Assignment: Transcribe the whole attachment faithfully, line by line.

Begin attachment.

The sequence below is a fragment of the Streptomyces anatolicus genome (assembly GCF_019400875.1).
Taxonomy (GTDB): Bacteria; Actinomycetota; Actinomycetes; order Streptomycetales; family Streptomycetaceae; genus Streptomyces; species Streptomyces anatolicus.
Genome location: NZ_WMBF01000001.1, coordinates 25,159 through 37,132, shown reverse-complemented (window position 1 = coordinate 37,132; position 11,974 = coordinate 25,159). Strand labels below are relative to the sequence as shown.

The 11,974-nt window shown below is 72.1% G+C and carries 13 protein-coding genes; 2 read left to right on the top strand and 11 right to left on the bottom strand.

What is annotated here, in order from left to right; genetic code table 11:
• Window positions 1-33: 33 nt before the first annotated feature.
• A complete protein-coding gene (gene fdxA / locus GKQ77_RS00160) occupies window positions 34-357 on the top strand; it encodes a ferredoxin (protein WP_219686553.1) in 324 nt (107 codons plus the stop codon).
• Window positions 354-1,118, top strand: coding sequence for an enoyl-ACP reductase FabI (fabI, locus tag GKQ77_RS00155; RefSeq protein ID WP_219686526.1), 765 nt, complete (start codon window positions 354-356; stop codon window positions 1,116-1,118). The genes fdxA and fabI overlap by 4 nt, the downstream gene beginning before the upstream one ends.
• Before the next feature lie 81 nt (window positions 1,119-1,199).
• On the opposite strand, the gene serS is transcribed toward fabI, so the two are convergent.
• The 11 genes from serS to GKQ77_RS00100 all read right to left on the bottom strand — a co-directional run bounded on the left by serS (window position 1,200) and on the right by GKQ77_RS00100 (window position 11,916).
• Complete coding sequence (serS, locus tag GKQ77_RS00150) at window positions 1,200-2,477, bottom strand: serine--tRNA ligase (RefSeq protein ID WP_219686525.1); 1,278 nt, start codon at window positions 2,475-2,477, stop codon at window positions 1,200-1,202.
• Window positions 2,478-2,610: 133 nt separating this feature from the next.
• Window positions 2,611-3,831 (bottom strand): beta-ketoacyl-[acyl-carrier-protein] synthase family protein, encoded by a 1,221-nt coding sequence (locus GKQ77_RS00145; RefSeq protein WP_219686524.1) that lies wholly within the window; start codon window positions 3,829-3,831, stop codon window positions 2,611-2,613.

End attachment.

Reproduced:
The sequence below is a fragment of the Streptomyces anatolicus genome (assembly GCF_019400875.1).
Taxonomy (GTDB): Bacteria; Actinomycetota; Actinomycetes; order Streptomycetales; family Streptomycetaceae; genus Streptomyces; species Streptomyces anatolicus.
Genome location: NZ_WMBF01000001.1, coordinates 25,159 through 37,132, shown reverse-complemented (window position 1 = coordinate 37,132; position 11,974 = coordinate 25,159). Strand labels below are relative to the sequence as shown.

The 11,974-nt window shown below is 72.1% G+C and carries 13 protein-coding genes; 2 read left to right on the top strand and 11 right to left on the bottom strand.

What is annotated here, in order from left to right; genetic code table 11:
• Window positions 1-33: 33 nt before the first annotated feature.
• A complete protein-coding gene (gene fdxA / locus GKQ77_RS00160) occupies window positions 34-357 on the top strand; it encodes a ferredoxin (protein WP_219686553.1) in 324 nt (107 codons plus the stop codon).
• Window positions 354-1,118, top strand: coding sequence for an enoyl-ACP reductase FabI (fabI, locus tag GKQ77_RS00155; RefSeq protein ID WP_219686526.1), 765 nt, complete (start codon window positions 354-356; stop codon window positions 1,116-1,118). The genes fdxA and fabI overlap by 4 nt, the downstream gene beginning before the upstream one ends.
• Before the next feature lie 81 nt (window positions 1,119-1,199).
• On the opposite strand, the gene serS is transcribed toward fabI, so the two are convergent.
• The 11 genes from serS to GKQ77_RS00100 all read right to left on the bottom strand — a co-directional run bounded on the left by serS (window position 1,200) and on the right by GKQ77_RS00100 (window position 11,916).
• Complete coding sequence (serS, locus tag GKQ77_RS00150) at window positions 1,200-2,477, bottom strand: serine--tRNA ligase (RefSeq protein ID WP_219686525.1); 1,278 nt, start codon at window positions 2,475-2,477, stop codon at window positions 1,200-1,202.
• Window positions 2,478-2,610: 133 nt separating this feature from the next.
• Window positions 2,611-3,831 (bottom strand): beta-ketoacyl-[acyl-carrier-protein] synthase family protein, encoded by a 1,221-nt coding sequence (locus GKQ77_RS00145; RefSeq protein WP_219686524.1) that lies wholly within the window; start codon window positions 3,829-3,831, stop codon window positions 2,611-2,613.